Auto sales; Shipping market; Supply chain review


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Here’s a quick rundown of news and thoughts from particular commodity markets, including auto sales, the shipping market and the Biden administration’s supply chain review.

MetalMiner, a sister site of ours, scours the landscape for what matters. This week:

ArcelorMittal eyeing Liberty Steel assets in France

In M&A news, MetalMiner’s Christopher Rivituso delved into steelmaking giant ArcelorMittal’s interest in acquiring Liberty Steel’s assets in France.

Per his reporting, ArcelorMittal is interested in Liberty’s Ascoval and Hayange plants.

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“Rothschild & Co (Paris) is managing sale of the assets on Liberty’s behalf, a spokesman for the steelmaking group told MetalMiner in an email,” he wrote.

“A reduction in working capital support since the collapse of Greensill Capital prompted Liberty Hayange and Ascoval up for sale, the spokesman noted.”

Automakers’ sales momentum continues in May

May proved to be another strong month for US auto sales.

J.D. Power and LMC Automotive projected May new-vehicle retail sales would increase by 34% compared with May 2020. Furthermore, they projected a 10.6% increase compared with May 2019 sales.

“The US auto industry is showing tremendous adaptability in maintaining a record sales pace, despite historically low inventory levels,” said Thomas King, president of J.D. Power’s data and analytics division. “May is usually one of the highest-volume sales months with buying activity peaking around the Memorial Day weekend when manufacturers typically offer incremental incentives.”

Ford Motor Co. reported May total sales rose by 4.0%, while retail sales dropped 11.2%. Despite being on relatively small volume, Ford touted a 184% increase in electric vehicle sales, up to 10,364 vehicles.

Aluminum prices retrace

As MetalMiner’s Maria Rosa Gobitz explained this week, aluminum prices surged to a nine-year high last month before cooling off during the second half of the month.

“LME aluminum prices reached a nine-year high May 10 when it reached $2,565/mt,” Gobitz wrote.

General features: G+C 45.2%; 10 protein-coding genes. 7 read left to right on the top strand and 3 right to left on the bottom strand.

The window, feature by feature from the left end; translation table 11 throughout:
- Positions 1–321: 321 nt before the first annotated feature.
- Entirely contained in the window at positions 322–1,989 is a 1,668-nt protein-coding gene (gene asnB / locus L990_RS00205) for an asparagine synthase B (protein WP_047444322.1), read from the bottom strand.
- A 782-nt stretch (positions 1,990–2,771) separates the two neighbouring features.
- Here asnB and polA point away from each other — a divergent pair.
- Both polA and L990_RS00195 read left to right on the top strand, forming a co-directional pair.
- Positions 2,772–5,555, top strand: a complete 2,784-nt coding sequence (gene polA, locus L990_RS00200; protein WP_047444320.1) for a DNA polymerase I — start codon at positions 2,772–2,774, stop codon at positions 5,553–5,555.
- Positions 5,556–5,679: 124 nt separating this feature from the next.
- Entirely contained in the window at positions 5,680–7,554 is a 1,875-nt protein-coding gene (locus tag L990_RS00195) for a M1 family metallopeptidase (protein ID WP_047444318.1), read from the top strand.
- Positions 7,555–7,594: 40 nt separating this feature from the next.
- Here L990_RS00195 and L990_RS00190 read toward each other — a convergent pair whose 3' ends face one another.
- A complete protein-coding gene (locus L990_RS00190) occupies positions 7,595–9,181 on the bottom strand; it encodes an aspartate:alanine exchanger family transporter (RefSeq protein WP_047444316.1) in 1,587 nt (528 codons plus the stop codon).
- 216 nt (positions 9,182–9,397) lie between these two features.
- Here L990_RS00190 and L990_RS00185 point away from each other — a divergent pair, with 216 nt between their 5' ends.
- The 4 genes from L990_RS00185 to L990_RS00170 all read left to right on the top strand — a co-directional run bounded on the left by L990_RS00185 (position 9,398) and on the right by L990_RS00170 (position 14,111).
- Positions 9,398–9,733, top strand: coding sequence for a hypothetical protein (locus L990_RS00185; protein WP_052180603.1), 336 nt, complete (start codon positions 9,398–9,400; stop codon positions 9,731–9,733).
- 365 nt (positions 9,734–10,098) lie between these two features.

“Since then, prices dropped below the $2,500/mt mark, averaging $2,434/mt throughout May.

“Chinese prices behaved similarly to the LME. They reached a peak of CNY 20,030/mt on May 10 but have declined since then.”

Biden administration releases supply chain review

Earlier this year, President Joe Biden called for agency heads to initiate 100-day supply chain reviews.

The review was to focus on several key products, including critical minerals, semiconductors, pharmaceuticals and large-capacity batteries.

“The COVID-19 pandemic and resulting economic dislocation revealed long-standing vulnerabilities in our supply chains,” the report’s introduction states. “The pandemic’s drastic impacts on demand patterns for a range of medical products including essential medicines wreaked havoc on the US healthcare system. As the world shifted to work and learn from home, it created a global semiconductor chip shortage impacting automotive, industrial, and communications products, among others.”

The 250-page report is available online.

Shipping woes

Burns also outlined the challenges faced by the global shipping market.

“Back in the early part of this year, many observers, us included, expected the market would improve,” Burns wrote. “Indeed, freight rates – a barometer of demand – had started to come down early last month. That encouraged some to believe the worse was past.

“Meanwhile, India has been going through a well-documented second wave of Covid infections and now China is facing disruption due to infections. India appears, from an infection rate, to be getting on top of its recent wave. However, with vaccination rates so low, the country is already preparing for a third wave.

“Shipping rates and delays have increased since the start of Q2. There are delays of up to two weeks to get space on vessels.”

US considering Section 232 for neodymium magnets

Neodymium magnets are used in a wide variety of critical high-tech functions, from MRIs to wind turbines to automotive motors.

In its recent supply chain review, the Biden administration touched on neodymium magnets and the possibility of launching a Section 232 investigation.

In 2018, then-President Donald Trump deployed the infrequently used Section 232 of the Trade Expansion Act of 1962 to eventually impose tariffs on steel and aluminum.

“Neodymium (NdFeB) permanent magnets play a key role in motors and other devices, and are important to both defense and civilian industrial uses,” the administration’s supply chain report states. “Yet the US is heavily dependent on imports for this critical product. We recommend that the Department of Commerce evaluate whether to initiate an investigation into neodymium permanent magnets under Section 232.”

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